Despite their differences, both the majority and concurring opinions in Monday present new ways to address prosecutorial misconduct, deter the injection of racial bias into courtroom proceedings, and create substantively similar outcomes. Part II of this Note discusses the traditional prosecutorial misconduct test in Washington State, as well as the rules articulated by the Monday majority and concurrence. Part III discusses the implications of both the majority and concurring opinions, the primary differences in their approaches to deterrence, the degree of racial bias they require to warrant reversal of a conviction, and the discretion they afford the judiciary. Part III also suggests that courts must consider both the rights of criminal defendants and the aggregate impacts of racial bias on society at large when fashioning a rule to combat racial bias.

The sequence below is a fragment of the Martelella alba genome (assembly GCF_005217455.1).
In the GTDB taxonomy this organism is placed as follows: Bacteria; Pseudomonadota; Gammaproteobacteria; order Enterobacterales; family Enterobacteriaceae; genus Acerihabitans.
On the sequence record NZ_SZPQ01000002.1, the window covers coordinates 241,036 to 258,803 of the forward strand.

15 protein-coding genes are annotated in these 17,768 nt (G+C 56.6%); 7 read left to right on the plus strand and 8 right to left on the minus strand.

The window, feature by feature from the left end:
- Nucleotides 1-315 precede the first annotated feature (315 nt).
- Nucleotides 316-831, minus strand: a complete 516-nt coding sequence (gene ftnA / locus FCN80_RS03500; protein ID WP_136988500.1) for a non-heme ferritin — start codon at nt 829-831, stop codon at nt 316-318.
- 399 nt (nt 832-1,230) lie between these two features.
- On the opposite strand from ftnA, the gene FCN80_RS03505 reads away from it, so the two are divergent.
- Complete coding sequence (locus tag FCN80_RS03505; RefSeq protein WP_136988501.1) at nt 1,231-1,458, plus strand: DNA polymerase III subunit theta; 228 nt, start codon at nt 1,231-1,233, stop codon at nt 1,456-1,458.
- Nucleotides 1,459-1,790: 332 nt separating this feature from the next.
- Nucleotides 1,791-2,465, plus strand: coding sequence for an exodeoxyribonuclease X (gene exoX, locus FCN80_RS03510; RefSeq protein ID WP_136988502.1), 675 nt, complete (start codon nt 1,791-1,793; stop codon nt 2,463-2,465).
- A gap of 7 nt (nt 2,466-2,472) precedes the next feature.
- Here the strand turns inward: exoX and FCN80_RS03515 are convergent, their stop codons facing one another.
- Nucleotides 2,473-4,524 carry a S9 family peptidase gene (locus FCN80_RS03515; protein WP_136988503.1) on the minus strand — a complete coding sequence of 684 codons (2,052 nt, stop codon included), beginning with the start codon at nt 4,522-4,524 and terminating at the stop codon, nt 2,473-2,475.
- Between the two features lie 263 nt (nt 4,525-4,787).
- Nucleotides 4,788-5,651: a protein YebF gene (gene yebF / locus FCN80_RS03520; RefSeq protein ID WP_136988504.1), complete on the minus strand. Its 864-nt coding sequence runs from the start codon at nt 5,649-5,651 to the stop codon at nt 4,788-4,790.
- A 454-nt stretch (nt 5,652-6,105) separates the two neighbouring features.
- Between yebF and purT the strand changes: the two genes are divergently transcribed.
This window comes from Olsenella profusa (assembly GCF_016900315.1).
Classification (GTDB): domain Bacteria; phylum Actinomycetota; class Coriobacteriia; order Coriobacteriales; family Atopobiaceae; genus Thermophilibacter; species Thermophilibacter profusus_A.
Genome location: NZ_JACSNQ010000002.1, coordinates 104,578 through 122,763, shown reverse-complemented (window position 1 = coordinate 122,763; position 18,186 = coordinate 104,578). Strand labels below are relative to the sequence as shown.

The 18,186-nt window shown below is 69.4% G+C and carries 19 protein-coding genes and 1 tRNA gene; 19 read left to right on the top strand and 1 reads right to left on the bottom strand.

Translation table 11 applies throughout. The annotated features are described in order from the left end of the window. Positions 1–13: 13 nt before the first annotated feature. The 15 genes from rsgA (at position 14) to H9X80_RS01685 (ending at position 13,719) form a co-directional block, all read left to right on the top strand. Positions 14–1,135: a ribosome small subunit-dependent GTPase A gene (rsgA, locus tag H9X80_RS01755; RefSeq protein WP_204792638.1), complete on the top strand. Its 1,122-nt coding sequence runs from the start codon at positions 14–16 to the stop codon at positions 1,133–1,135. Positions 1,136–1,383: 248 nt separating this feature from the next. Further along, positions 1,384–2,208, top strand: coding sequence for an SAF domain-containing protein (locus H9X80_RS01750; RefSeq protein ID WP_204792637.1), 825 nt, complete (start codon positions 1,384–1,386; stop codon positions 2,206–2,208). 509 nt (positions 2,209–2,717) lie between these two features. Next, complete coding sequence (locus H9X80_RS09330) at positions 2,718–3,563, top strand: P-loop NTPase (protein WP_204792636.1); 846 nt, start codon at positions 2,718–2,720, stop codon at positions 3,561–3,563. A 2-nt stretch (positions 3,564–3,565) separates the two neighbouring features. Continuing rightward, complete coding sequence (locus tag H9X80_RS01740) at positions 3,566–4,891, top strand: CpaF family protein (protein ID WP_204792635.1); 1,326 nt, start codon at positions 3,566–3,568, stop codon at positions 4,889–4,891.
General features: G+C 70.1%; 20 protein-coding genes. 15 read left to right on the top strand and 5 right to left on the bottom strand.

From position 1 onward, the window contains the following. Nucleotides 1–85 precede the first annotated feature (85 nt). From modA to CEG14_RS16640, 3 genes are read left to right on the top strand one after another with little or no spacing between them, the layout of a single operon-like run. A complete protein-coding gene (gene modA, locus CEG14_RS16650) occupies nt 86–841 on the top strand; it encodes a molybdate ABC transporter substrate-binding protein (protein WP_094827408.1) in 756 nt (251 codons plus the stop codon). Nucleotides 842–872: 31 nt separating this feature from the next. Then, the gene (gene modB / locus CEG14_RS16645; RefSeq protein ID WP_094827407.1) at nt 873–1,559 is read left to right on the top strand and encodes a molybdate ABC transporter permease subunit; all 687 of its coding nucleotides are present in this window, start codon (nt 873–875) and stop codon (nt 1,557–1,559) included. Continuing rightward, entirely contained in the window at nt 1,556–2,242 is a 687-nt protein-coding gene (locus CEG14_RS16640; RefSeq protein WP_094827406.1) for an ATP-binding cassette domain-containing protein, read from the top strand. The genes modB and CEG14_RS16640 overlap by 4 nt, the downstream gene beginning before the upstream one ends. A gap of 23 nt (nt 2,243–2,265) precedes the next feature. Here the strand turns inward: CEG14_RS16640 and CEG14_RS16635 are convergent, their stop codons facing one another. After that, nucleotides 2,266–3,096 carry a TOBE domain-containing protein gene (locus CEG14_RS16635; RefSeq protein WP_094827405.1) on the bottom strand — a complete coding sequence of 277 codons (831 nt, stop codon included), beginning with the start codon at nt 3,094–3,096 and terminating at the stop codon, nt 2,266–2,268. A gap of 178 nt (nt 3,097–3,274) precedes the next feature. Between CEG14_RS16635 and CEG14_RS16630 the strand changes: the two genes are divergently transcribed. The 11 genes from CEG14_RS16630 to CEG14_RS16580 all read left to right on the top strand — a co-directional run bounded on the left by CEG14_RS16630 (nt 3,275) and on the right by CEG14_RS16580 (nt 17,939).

Krista L. Nelson and Jacob J. Stender, “Like Wolves in Sheep’s Clothing”: Combating Racial Bias in Washington State’s Criminal Justice System, 35 SEATTLE U. L. REV. 849 (2012).